Sonnox Oxford EQ Plugin
Sonnox Oxford EQ Plugin

In many ways, the Sony Oxford OXF-R3 Digital Control was simply a technical stepping stone to modern times. Paul Frindle himself acknowledged the idea that the console would be made obsolete by the time it hit the market. Digital technology moves so quickly, essentially following an exponential trajectory compared to the linear behaviour of the human brain. Open reel to reel dash recorders were replaced  by much more compact ADAT machines. Digital audio workstations like Digidesign’s DSP powered Pro Tools squashed the ability to record, store, edit and mix music into a desktop sized computer, replacing the need for huge and expensive digital desks and recorders. And third party manufacturers were beginning to develop plugin effects and processing as an alternative to outboard effects.

Despite all that has technologically changed over the last two decades, the OXF-R3 remains an outstanding piece of equipment designed and built from the ground up by exceptionally talented people. People whom weren’t discouraged by the enormity of the task at hand, and who saw well beyond common conventions. It is no surprise that for a person like Frindle, whom despite the scepticism, the failed attempts and knock backs, could envision the day when digital could do it all, and could also see and acknowledge the lost opportunities. It remains a point of disappointment for him that the OXF-R3’s potential wasn’t fully realised as the years rolled by. The OXF-R3 offered a powerful and flexible processor almost ideal for incorporating non-linear storage and editing capabilities. The OXF-R3 could also be a DAW, but no manufacturer wanted to take on the task of ever developing it beyond just a mixing console.

In 2006 the Sony Oxford venture ended. Paul Frindle started Pro Audio DSP with Paul Ryder, also a member of the OXF-R3 development team. In the latter part of the 1990’s, Ryder was instrumental in porting the channel effects and processing of the OXF-R3 to plug-in effects for digital audio workstations. The plug-ins were successfully sold under the Sony Oxford brand and utilised DSP within TC Electronic and Digidesign systems, and now live on as Sonnox Oxford plug-ins. Oxford Digital continues to develop audio systems and software just north of London.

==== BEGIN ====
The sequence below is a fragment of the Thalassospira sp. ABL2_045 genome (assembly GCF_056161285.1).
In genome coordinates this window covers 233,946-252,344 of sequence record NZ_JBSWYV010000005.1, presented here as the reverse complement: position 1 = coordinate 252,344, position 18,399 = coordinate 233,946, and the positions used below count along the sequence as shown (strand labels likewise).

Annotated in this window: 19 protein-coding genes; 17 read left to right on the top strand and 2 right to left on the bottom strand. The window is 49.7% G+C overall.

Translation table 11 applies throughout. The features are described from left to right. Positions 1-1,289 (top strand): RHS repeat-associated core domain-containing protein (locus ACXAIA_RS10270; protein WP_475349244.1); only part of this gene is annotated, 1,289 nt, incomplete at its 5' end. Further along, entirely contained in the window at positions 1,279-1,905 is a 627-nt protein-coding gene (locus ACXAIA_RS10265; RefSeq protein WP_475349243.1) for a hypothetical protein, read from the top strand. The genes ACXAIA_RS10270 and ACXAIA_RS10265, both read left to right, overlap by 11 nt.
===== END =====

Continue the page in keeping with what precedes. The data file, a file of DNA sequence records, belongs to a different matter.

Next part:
Sony Oxford OXF-R3 Digital Console
Sony Oxford OXF-R3 Digital Console

As for the fate of the Sony Oxford OXF-R3, a bunch of them are still in use today in studios around the world, almost as a lonely tribute to another time and philosophy of digital development. In many aspects we have come full circle from the days of pushing digital technology as a way of escaping the physical restraints represented by analogue audio systems. Digital Audio Workstations more than ever are reflecting the older concepts and aesthetics of analogue technology. With GUI’s replicating the finer inconsistencies and the wear of analogue hardware, and the signal paths concentrating on the non-linearities and design restraints of analogue design.

I can’t help but feel that it must be somewhat bitter-sweet for Paul Frindle. His involvement in the SSL G series development and his instrumental role in the Sony Oxford OXF-R3 somehow aligned in time and space during the 21st century. We now swim in countless digital emulations of analogue equipment, SSL bus compressors and channel strips. Old digital reverb units are being digitally reproduced as plug-ins, clock cycles are being consumed to truncate the higher bit depths of modern DAW’s to down to imitate the 1980’s digital aesthetic, and processing power is disappearing into a void of saturation, non-linearity and noise of old equipment. It seems even the most talented and forward thinking developers in professional audio are faced with an uphill battle against common conventions. While it is terrific that music and music making is in abundance, I can’t help but feel that there is something missing. That old sense of innovation. Of crossing a frontier previously unexplored. Creating tools that don’t just inspire creativity, but that are creative in themselves. That don’t simply mimic an aesthetic of the past, but open the door to something new and entirely different.